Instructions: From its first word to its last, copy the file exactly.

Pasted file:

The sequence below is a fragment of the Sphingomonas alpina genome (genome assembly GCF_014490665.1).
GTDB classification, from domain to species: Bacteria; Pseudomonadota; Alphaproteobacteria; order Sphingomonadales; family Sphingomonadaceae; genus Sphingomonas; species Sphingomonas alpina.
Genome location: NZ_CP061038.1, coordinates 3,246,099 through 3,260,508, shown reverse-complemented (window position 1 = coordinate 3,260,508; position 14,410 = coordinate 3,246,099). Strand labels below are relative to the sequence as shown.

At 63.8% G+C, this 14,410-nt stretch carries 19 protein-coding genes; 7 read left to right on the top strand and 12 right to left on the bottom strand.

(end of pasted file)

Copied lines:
The sequence below is a fragment of the Sphingomonas alpina genome (genome assembly GCF_014490665.1).
GTDB classification, from domain to species: Bacteria; Pseudomonadota; Alphaproteobacteria; order Sphingomonadales; family Sphingomonadaceae; genus Sphingomonas; species Sphingomonas alpina.
Genome location: NZ_CP061038.1, coordinates 3,246,099 through 3,260,508, shown reverse-complemented (window position 1 = coordinate 3,260,508; position 14,410 = coordinate 3,246,099). Strand labels below are relative to the sequence as shown.

At 63.8% G+C, this 14,410-nt stretch carries 19 protein-coding genes; 7 read left to right on the top strand and 12 right to left on the bottom strand.